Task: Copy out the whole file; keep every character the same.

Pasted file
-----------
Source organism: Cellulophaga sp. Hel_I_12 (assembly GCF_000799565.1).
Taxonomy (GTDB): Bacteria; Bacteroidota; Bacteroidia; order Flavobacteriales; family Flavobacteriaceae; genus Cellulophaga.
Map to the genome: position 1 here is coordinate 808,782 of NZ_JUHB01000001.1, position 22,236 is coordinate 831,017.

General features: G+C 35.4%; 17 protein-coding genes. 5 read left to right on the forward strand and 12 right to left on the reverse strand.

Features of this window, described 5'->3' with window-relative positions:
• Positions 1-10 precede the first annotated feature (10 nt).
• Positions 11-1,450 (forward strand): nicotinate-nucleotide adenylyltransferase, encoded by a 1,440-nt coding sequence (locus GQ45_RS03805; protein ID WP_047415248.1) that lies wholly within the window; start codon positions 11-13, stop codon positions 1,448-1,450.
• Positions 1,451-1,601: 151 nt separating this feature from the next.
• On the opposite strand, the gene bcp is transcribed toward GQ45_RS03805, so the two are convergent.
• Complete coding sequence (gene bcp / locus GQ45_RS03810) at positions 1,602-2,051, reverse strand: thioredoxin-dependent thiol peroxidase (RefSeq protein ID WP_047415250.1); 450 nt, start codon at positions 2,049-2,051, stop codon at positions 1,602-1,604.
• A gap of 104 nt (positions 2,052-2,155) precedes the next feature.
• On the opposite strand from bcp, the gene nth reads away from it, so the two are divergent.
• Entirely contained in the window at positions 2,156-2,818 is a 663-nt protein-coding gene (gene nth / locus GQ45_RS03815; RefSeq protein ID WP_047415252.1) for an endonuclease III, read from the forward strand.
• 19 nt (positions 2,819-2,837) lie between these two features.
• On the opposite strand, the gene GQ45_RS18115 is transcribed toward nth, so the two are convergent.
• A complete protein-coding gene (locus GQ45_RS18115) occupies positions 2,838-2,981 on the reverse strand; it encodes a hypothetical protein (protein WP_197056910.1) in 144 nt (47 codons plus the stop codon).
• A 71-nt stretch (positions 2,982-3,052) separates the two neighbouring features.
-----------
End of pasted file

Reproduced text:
Source organism: Cellulophaga sp. Hel_I_12 (assembly GCF_000799565.1).
Taxonomy (GTDB): Bacteria; Bacteroidota; Bacteroidia; order Flavobacteriales; family Flavobacteriaceae; genus Cellulophaga.
Map to the genome: position 1 here is coordinate 808,782 of NZ_JUHB01000001.1, position 22,236 is coordinate 831,017.

General features: G+C 35.4%; 17 protein-coding genes. 5 read left to right on the forward strand and 12 right to left on the reverse strand.

Features of this window, described 5'->3' with window-relative positions:
• Positions 1-10 precede the first annotated feature (10 nt).
• Positions 11-1,450 (forward strand): nicotinate-nucleotide adenylyltransferase, encoded by a 1,440-nt coding sequence (locus GQ45_RS03805; protein ID WP_047415248.1) that lies wholly within the window; start codon positions 11-13, stop codon positions 1,448-1,450.
• Positions 1,451-1,601: 151 nt separating this feature from the next.
• On the opposite strand, the gene bcp is transcribed toward GQ45_RS03805, so the two are convergent.
• Complete coding sequence (gene bcp / locus GQ45_RS03810) at positions 1,602-2,051, reverse strand: thioredoxin-dependent thiol peroxidase (RefSeq protein ID WP_047415250.1); 450 nt, start codon at positions 2,049-2,051, stop codon at positions 1,602-1,604.
• A gap of 104 nt (positions 2,052-2,155) precedes the next feature.
• On the opposite strand from bcp, the gene nth reads away from it, so the two are divergent.
• Entirely contained in the window at positions 2,156-2,818 is a 663-nt protein-coding gene (gene nth / locus GQ45_RS03815; RefSeq protein ID WP_047415252.1) for an endonuclease III, read from the forward strand.
• 19 nt (positions 2,819-2,837) lie between these two features.
• On the opposite strand, the gene GQ45_RS18115 is transcribed toward nth, so the two are convergent.
• A complete protein-coding gene (locus GQ45_RS18115) occupies positions 2,838-2,981 on the reverse strand; it encodes a hypothetical protein (protein WP_197056910.1) in 144 nt (47 codons plus the stop codon).
• A 71-nt stretch (positions 2,982-3,052) separates the two neighbouring features.